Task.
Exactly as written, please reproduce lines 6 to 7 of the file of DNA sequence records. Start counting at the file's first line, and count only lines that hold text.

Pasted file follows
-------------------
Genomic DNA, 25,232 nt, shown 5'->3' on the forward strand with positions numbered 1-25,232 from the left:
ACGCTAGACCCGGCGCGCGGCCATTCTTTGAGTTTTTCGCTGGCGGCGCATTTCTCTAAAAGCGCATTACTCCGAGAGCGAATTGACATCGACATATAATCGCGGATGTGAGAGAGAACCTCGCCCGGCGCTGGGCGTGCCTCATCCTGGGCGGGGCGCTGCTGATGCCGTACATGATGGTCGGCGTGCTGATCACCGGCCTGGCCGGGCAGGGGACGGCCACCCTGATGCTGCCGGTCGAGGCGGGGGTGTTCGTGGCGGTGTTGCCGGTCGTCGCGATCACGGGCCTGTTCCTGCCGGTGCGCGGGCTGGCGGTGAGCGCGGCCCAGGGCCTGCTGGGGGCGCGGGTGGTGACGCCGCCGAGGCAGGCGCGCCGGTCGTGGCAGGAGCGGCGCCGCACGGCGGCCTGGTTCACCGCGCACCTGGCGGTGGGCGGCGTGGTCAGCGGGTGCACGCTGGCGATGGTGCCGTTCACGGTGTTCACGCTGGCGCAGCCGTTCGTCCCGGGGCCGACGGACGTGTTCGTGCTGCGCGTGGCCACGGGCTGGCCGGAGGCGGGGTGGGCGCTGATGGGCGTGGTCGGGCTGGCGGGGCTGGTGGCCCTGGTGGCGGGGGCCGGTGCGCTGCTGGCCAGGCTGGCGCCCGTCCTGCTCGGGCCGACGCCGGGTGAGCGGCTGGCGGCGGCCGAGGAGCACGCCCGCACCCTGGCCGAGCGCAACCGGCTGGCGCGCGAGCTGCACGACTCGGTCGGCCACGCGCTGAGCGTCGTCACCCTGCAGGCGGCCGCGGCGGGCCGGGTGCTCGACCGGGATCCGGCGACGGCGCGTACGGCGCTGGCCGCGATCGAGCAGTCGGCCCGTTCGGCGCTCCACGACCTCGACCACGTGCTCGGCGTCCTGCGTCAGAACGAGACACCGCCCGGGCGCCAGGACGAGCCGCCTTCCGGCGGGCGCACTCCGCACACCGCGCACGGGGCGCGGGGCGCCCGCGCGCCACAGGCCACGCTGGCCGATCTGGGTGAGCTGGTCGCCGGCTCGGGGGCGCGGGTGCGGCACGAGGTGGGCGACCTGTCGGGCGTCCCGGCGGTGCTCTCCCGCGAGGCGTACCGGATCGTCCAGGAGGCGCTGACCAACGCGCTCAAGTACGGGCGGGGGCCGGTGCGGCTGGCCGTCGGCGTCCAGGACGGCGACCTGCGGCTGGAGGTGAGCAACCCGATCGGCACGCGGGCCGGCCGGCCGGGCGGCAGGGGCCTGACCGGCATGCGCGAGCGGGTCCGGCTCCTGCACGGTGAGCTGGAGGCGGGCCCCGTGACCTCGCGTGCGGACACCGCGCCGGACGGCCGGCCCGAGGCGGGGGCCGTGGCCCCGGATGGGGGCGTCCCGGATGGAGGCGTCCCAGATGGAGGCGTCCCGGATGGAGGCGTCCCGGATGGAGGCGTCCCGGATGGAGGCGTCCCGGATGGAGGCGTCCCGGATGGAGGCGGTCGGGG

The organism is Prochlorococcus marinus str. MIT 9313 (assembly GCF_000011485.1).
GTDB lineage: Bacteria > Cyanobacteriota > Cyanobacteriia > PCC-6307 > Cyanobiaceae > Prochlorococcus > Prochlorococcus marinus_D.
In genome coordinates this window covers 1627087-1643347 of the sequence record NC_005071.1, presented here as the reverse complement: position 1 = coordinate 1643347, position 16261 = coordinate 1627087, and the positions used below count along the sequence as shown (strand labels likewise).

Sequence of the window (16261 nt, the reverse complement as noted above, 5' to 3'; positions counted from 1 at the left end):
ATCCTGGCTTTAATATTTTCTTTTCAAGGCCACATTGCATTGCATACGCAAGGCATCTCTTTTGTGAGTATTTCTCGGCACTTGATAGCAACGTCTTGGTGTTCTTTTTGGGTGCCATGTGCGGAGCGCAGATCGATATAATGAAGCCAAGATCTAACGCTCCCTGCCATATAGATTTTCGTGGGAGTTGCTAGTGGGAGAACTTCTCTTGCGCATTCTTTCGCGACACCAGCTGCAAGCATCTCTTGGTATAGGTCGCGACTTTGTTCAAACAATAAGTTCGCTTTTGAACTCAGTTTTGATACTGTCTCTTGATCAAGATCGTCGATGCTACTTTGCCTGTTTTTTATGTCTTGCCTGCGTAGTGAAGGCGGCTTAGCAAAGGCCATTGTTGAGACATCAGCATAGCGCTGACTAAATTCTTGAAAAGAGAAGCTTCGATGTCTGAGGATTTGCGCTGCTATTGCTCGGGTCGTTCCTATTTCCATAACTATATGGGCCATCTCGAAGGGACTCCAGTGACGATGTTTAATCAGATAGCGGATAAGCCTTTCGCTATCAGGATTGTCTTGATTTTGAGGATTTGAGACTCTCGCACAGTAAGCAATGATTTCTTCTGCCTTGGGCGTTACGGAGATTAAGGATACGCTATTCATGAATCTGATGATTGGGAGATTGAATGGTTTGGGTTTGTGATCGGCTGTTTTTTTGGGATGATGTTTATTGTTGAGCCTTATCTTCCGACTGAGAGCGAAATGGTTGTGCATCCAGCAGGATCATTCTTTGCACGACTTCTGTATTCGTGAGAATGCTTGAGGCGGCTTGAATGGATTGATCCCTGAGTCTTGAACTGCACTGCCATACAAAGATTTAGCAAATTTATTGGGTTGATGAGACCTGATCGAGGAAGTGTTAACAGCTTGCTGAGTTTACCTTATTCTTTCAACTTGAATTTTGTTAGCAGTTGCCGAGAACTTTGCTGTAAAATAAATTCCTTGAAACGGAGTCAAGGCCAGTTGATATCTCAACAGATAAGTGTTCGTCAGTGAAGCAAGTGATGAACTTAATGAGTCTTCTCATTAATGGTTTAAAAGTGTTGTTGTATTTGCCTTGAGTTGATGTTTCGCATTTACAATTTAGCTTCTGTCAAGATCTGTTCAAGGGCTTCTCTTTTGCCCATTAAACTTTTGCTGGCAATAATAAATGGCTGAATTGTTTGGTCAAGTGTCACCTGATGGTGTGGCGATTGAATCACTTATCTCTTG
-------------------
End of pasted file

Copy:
Sequence of the window (16261 nt, the reverse complement as noted above, 5' to 3'; positions counted from 1 at the left end):
ATCCTGGCTTTAATATTTTCTTTTCAAGGCCACATTGCATTGCATACGCAAGGCATCTCTTTTGTGAGTATTTCTCGGCACTTGATAGCAACGTCTTGGTGTTCTTTTTGGGTGCCATGTGCGGAGCGCAGATCGATATAATGAAGCCAAGATCTAACGCTCCCTGCCATATAGATTTTCGTGGGAGTTGCTAGTGGGAGAACTTCTCTTGCGCATTCTTTCGCGACACCAGCTGCAAGCATCTCTTGGTATAGGTCGCGACTTTGTTCAAACAATAAGTTCGCTTTTGAACTCAGTTTTGATACTGTCTCTTGATCAAGATCGTCGATGCTACTTTGCCTGTTTTTTATGTCTTGCCTGCGTAGTGAAGGCGGCTTAGCAAAGGCCATTGTTGAGACATCAGCATAGCGCTGACTAAATTCTTGAAAAGAGAAGCTTCGATGTCTGAGGATTTGCGCTGCTATTGCTCGGGTCGTTCCTATTTCCATAACTATATGGGCCATCTCGAAGGGACTCCAGTGACGATGTTTAATCAGATAGCGGATAAGCCTTTCGCTATCAGGATTGTCTTGATTTTGAGGATTTGAGACTCTCGCACAGTAAGCAATGATTTCTTCTGCCTTGGGCGTTACGGAGATTAAGGATACGCTATTCATGAATCTGATGATTGGGAGATTGAATGGTTTGGGTTTGTGATCGGCTGTTTTTTTGGGATGATGTTTATTGTTGAGCCTTATCTTCCGACTGAGAGCGAAATGGTTGTGCATCCAGCAGGATCATTCTTTGCACGACTTCTGTATTCGTGAGAATGCTTGAGGCGGCTTGAATGGATTGATCCCTGAGTCTTGAACTGCACTGCCATACAAAGATTTAGCAAATTTATTGGGTTGATGAGACCTGATCGAGGAAGTGTTAACAGCTTGCTGAGTTTACCTTATTCTTTCAACTTGAATTTTGTTAGCAGTTGCCGAGAACTTTGCTGTAAAATAAATTCCTTGAAACGGAGTCAAGGCCAGTTGATATCTCAACAGATAAGTGTTCGTCAGTGAAGCAAGTGATGAACTTAATGAGTCTTCTCATTAATGGTTTAAAAGTGTTGTTGTATTTGCCTTGAGTTGATGTTTCGCATTTACAATTTAGCTTCTGTCAAGATCTGTTCAAGGGCTTCTCTTTTGCCCATTAAACTTTTGCTGGCAATAATAAATGGCTGAATTGTTTGGTCAAGTGTCACCTGATGGTGTGGCGATTGAATCACTTATCTCTTG